this is a fashion industry standard dress form. this is the model used to make patterns for clothing manufacturers.
what is that you say? you're plus sized? well, they make a model for you too.
here's the measurement chart for these dressforms.
these are also the same dressforms used to create sewing patterns for the big 3(4) pattern companies.
all dressforms, regardless of size, share these characteristics:
- they are all made with a B-cup bust.
- they all have a narrow waist and slim hips, relative to the rest of the body.
- they have flat stomachs.
- and flat behinds.
- they have very good posture.
- and they are completely symmetrical and in balance in every direction.
here's my point:
if you do not have a B-cup bust, narrow waist, slim hips, flat stomach, flat behind, very good posture, and are not symmetrical and in balance in every direction—nothing you buy will fit. NOTHING. not clothing, not patterns.
if your bust is bigger than a B-cup, you will have to buy your shirts big enough to go around, which means the shoulders will be so long that they hang over the top of your arms and the waist will be baggy. alternately, if you buy your things so they fit your body, your blouse will gape because there isn't enough room to go around your bust.
if your stomach or behind isn't flat, or your hips are wider than your chest, your skirts will ride up till they hit a point where there is enough room in them to fit around you, and your pants will wrinkle at the crotch, and lord knows NONE of us needs a wrinkly crotch.
if you do not have perfect posture, the necks of your tops will strangle you, or you will be limited to buying only V-neck tops, or you'll have to pin the front of every top to your bra so it won't flop open.
and bless your heart, if your bust is smaller than a B-cup, be prepared to always feel inadequate for not being able to "fill out" your clothing. plan on padding your bras, or plan on everything being baggy in front.
so--what's the solution? well, if you're buying off the rack, there is no easy solution, but at least now you know it's not YOU. some people learn to do their own clothing alterations--old sewing books have whole chapters on how to do this--and some people send things out to be altered.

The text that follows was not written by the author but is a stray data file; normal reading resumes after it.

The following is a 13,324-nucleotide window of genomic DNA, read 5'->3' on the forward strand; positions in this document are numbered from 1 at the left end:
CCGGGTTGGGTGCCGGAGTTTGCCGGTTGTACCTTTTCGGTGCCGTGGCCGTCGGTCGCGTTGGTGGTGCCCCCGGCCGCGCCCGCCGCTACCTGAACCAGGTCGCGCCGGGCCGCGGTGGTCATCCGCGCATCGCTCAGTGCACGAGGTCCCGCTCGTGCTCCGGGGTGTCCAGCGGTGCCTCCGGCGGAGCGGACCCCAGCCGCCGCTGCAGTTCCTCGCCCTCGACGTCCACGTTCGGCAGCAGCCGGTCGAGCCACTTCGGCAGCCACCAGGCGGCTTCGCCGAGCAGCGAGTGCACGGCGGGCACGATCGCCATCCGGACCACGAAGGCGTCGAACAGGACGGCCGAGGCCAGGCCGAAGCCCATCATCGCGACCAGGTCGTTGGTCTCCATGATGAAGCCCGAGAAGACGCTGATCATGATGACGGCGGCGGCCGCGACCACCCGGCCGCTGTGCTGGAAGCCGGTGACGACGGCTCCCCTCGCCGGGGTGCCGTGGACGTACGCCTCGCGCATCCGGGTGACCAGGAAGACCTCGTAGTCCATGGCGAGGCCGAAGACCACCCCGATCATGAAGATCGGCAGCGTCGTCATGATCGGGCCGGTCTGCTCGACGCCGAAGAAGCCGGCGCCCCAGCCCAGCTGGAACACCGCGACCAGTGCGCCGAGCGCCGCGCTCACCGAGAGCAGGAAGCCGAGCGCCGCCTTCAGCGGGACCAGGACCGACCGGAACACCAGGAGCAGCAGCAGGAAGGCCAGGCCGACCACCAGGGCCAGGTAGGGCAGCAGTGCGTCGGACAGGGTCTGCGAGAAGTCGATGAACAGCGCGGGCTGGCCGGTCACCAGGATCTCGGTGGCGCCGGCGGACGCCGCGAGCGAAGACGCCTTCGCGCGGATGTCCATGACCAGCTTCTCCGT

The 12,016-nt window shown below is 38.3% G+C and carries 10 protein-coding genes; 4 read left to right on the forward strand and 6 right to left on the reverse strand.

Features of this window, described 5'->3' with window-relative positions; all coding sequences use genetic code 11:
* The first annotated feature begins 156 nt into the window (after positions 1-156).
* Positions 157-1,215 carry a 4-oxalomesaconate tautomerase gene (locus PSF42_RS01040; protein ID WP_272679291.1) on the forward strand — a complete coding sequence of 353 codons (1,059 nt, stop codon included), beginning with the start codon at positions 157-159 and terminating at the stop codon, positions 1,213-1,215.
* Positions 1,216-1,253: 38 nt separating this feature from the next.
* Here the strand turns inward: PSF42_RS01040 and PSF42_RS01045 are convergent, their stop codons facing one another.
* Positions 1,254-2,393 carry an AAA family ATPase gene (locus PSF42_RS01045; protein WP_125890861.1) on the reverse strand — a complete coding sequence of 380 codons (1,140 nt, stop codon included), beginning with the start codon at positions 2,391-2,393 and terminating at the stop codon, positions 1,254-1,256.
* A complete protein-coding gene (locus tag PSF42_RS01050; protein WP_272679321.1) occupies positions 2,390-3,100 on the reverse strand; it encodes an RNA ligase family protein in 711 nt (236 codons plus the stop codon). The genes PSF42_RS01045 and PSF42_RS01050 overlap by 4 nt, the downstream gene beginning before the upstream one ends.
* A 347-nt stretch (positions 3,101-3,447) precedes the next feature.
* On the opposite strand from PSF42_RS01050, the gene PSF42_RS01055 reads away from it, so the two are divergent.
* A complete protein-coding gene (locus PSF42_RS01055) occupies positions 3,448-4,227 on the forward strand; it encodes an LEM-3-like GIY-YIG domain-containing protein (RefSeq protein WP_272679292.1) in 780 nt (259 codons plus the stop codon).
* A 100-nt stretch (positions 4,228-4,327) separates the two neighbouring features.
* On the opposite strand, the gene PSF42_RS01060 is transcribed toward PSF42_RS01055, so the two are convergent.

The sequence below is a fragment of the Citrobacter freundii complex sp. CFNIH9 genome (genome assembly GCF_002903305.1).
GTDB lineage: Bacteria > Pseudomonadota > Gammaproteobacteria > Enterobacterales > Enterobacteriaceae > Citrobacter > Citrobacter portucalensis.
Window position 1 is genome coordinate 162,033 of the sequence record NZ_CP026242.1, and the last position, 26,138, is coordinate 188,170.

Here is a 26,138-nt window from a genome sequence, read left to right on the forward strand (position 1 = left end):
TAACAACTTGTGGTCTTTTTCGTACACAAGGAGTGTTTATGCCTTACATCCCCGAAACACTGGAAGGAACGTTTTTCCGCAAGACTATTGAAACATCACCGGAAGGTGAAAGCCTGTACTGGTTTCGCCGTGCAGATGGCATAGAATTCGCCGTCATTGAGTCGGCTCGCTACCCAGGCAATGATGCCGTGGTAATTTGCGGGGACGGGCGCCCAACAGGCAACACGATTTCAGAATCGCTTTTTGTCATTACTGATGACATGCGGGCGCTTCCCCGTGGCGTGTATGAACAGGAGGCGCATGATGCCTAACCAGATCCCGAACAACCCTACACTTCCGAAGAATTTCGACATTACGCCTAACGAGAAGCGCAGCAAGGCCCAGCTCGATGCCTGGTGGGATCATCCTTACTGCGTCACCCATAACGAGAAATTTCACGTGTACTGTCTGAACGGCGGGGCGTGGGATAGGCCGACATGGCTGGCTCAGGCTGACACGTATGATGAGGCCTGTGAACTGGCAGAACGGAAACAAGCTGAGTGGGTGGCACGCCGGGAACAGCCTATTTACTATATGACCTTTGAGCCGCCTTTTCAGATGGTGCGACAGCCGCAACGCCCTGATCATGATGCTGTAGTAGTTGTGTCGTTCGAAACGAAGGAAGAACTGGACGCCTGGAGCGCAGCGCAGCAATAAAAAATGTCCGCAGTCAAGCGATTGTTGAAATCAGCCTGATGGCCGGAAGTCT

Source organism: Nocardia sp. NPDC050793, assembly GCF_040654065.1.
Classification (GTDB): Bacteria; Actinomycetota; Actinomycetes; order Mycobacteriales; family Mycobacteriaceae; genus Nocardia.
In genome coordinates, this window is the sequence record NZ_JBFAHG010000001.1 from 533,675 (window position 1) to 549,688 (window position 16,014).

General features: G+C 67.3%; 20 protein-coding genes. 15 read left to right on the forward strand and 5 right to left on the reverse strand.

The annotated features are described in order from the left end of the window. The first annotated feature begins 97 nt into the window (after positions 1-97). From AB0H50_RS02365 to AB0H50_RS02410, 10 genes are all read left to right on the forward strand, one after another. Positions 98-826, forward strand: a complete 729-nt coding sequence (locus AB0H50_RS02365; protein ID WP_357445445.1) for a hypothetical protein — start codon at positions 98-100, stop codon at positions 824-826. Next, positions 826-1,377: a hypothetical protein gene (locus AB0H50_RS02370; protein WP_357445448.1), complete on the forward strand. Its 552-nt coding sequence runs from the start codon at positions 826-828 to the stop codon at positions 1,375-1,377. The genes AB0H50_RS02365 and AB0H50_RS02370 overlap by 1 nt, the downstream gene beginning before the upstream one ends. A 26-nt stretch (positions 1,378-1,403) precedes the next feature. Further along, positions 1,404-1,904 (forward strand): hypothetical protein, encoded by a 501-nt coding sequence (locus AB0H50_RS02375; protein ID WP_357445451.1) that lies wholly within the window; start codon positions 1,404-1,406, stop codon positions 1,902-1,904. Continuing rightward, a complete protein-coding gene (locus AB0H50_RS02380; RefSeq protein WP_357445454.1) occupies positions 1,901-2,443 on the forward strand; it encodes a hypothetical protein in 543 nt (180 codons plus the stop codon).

if you're sewing from scratch and you purchase patterns, you must learn to adjust them to fit you. you must accept that you will often have to make a few trial garments of a new pattern in order to get things just right before cutting into your good fabric. but at least now you know the problem is not YOU.
you can buy patternmaking software, but even then you have to learn to use it, and you have to learn enough patternmaking to know what fits and what doesn't and what adjustments to make. so even though this is a great solution for many people, it only works if you take the time to learn the software and learn to make good patterns.
this is not meant to be a downer. this is a wake-up call.
stop beating yourself up for your lack of sewing or patternmaking experience. and stop beating up the pattern companies because their patterns are not "true to size". there is no true to size. patterns are only templates. it is the seamstress that makes them true to size.
now--figure out where you are on this spectrum and then go in the direction that gives you clothes that really FIT. if you want help, ask me for it. if i can’t help you, i can hook you up with someone who can. :) but don’t take it sitting down anymore—fight the power.
*my greatest fitting challenge has changed since having a baby--it used to be my almost-A-cup bust, now it is my nearly-non-existent waist. what's yours? what do you do about it?